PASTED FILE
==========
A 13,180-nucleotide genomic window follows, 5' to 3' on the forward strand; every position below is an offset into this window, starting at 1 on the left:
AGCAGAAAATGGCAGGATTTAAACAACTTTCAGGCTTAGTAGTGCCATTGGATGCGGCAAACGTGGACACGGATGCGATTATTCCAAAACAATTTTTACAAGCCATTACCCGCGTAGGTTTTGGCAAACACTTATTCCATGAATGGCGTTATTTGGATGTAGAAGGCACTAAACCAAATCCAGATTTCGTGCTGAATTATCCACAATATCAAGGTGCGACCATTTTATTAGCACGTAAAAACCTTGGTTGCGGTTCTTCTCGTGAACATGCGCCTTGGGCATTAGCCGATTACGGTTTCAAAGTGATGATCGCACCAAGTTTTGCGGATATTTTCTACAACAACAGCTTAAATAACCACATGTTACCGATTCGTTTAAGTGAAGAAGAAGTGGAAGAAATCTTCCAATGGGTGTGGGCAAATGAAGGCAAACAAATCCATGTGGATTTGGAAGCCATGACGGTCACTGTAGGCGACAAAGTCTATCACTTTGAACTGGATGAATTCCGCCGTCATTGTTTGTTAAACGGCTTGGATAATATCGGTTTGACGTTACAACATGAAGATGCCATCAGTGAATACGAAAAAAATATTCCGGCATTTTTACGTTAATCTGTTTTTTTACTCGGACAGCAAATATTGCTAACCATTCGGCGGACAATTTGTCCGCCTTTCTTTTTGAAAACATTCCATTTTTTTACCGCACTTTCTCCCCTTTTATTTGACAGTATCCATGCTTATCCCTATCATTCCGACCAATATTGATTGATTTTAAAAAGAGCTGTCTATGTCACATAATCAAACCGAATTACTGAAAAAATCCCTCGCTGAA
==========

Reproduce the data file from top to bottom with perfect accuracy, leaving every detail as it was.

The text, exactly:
A 13,180-nucleotide genomic window follows, 5' to 3' on the forward strand; every position below is an offset into this window, starting at 1 on the left:
AGCAGAAAATGGCAGGATTTAAACAACTTTCAGGCTTAGTAGTGCCATTGGATGCGGCAAACGTGGACACGGATGCGATTATTCCAAAACAATTTTTACAAGCCATTACCCGCGTAGGTTTTGGCAAACACTTATTCCATGAATGGCGTTATTTGGATGTAGAAGGCACTAAACCAAATCCAGATTTCGTGCTGAATTATCCACAATATCAAGGTGCGACCATTTTATTAGCACGTAAAAACCTTGGTTGCGGTTCTTCTCGTGAACATGCGCCTTGGGCATTAGCCGATTACGGTTTCAAAGTGATGATCGCACCAAGTTTTGCGGATATTTTCTACAACAACAGCTTAAATAACCACATGTTACCGATTCGTTTAAGTGAAGAAGAAGTGGAAGAAATCTTCCAATGGGTGTGGGCAAATGAAGGCAAACAAATCCATGTGGATTTGGAAGCCATGACGGTCACTGTAGGCGACAAAGTCTATCACTTTGAACTGGATGAATTCCGCCGTCATTGTTTGTTAAACGGCTTGGATAATATCGGTTTGACGTTACAACATGAAGATGCCATCAGTGAATACGAAAAAAATATTCCGGCATTTTTACGTTAATCTGTTTTTTTACTCGGACAGCAAATATTGCTAACCATTCGGCGGACAATTTGTCCGCCTTTCTTTTTGAAAACATTCCATTTTTTTACCGCACTTTCTCCCCTTTTATTTGACAGTATCCATGCTTATCCCTATCATTCCGACCAATATTGATTGATTTTAAAAAGAGCTGTCTATGTCACATAATCAAACCGAATTACTGAAAAAATCCCTCGCTGAA